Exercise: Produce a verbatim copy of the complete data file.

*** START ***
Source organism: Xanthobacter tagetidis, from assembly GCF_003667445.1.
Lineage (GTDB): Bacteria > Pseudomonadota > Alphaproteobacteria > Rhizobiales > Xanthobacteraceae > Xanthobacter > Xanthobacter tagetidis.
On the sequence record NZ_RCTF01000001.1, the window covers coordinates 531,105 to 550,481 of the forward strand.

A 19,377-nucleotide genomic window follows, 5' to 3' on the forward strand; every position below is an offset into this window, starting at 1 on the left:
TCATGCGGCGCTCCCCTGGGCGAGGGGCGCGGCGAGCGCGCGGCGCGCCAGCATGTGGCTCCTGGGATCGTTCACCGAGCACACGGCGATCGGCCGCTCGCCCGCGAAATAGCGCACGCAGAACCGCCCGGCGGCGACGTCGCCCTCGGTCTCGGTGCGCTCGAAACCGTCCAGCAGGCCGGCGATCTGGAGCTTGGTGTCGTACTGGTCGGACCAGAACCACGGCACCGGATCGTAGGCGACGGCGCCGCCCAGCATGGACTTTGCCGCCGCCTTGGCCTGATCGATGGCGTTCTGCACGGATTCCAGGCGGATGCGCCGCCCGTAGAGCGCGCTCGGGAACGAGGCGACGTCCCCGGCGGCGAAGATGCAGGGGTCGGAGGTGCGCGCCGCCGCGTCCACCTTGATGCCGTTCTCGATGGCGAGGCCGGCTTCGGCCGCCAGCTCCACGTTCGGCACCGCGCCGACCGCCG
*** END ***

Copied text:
Source organism: Xanthobacter tagetidis, from assembly GCF_003667445.1.
Lineage (GTDB): Bacteria > Pseudomonadota > Alphaproteobacteria > Rhizobiales > Xanthobacteraceae > Xanthobacter > Xanthobacter tagetidis.
On the sequence record NZ_RCTF01000001.1, the window covers coordinates 531,105 to 550,481 of the forward strand.

A 19,377-nucleotide genomic window follows, 5' to 3' on the forward strand; every position below is an offset into this window, starting at 1 on the left:
TCATGCGGCGCTCCCCTGGGCGAGGGGCGCGGCGAGCGCGCGGCGCGCCAGCATGTGGCTCCTGGGATCGTTCACCGAGCACACGGCGATCGGCCGCTCGCCCGCGAAATAGCGCACGCAGAACCGCCCGGCGGCGACGTCGCCCTCGGTCTCGGTGCGCTCGAAACCGTCCAGCAGGCCGGCGATCTGGAGCTTGGTGTCGTACTGGTCGGACCAGAACCACGGCACCGGATCGTAGGCGACGGCGCCGCCCAGCATGGACTTTGCCGCCGCCTTGGCCTGATCGATGGCGTTCTGCACGGATTCCAGGCGGATGCGCCGCCCGTAGAGCGCGCTCGGGAACGAGGCGACGTCCCCGGCGGCGAAGATGCAGGGGTCGGAGGTGCGCGCCGCCGCGTCCACCTTGATGCCGTTCTCGATGGCGAGGCCGGCTTCGGCCGCCAGCTCCACGTTCGGCACCGCGCCGACCGCCG